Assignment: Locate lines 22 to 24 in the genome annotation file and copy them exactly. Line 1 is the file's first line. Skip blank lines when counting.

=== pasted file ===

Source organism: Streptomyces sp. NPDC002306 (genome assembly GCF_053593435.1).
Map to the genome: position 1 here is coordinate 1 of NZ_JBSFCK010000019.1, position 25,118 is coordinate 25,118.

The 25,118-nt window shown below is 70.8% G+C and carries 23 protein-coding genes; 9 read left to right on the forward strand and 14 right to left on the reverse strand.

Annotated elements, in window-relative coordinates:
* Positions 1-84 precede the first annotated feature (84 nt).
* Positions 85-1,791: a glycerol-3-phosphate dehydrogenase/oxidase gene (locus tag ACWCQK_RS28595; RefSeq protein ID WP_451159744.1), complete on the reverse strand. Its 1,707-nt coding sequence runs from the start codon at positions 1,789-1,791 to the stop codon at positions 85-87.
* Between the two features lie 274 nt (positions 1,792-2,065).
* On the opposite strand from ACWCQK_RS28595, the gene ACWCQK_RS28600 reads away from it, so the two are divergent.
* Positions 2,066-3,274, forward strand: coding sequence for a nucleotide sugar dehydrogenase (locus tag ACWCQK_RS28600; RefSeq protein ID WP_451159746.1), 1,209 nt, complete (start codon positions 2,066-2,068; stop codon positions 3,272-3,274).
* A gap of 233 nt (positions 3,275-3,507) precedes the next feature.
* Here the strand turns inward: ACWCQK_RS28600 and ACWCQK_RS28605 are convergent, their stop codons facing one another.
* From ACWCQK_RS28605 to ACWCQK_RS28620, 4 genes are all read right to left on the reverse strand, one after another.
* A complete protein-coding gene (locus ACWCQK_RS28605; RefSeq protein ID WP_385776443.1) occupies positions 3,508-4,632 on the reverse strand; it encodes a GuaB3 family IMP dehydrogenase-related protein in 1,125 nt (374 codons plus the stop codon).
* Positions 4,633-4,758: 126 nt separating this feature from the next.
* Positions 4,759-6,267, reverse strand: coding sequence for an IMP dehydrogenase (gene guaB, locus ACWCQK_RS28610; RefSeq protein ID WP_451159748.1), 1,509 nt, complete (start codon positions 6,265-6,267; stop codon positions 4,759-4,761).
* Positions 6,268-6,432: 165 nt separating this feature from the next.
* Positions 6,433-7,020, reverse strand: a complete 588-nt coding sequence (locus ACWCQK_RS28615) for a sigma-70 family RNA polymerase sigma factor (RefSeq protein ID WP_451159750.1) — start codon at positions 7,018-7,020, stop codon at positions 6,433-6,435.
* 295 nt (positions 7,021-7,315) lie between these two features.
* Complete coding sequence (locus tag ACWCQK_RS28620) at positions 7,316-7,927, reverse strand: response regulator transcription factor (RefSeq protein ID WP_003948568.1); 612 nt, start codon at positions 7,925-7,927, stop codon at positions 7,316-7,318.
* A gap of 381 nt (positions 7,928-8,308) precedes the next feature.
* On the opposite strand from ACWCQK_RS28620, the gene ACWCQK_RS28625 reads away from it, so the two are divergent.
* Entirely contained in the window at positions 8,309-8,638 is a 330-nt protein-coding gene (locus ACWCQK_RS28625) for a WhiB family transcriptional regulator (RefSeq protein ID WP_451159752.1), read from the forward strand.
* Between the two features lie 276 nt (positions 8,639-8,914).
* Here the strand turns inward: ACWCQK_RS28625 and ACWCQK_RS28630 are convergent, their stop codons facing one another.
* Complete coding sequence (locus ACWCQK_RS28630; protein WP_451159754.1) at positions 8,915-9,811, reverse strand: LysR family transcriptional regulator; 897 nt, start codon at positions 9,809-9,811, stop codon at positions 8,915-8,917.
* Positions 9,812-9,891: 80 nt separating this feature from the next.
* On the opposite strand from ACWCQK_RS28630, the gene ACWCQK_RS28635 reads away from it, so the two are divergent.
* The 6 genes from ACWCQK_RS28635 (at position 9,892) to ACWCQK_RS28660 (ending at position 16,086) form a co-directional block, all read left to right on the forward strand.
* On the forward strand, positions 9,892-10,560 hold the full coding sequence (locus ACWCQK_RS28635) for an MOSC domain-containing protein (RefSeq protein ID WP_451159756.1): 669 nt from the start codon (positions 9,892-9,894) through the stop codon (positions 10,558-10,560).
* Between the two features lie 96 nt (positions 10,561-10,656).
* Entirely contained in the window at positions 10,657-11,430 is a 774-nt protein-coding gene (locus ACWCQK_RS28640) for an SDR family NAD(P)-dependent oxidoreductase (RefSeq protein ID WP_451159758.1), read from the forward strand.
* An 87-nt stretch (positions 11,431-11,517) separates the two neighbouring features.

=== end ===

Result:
* Entirely contained in the window at positions 8,309-8,638 is a 330-nt protein-coding gene (locus ACWCQK_RS28625) for a WhiB family transcriptional regulator (RefSeq protein ID WP_451159752.1), read from the forward strand.
* Between the two features lie 276 nt (positions 8,639-8,914).
* Here the strand turns inward: ACWCQK_RS28625 and ACWCQK_RS28630 are convergent, their stop codons facing one another.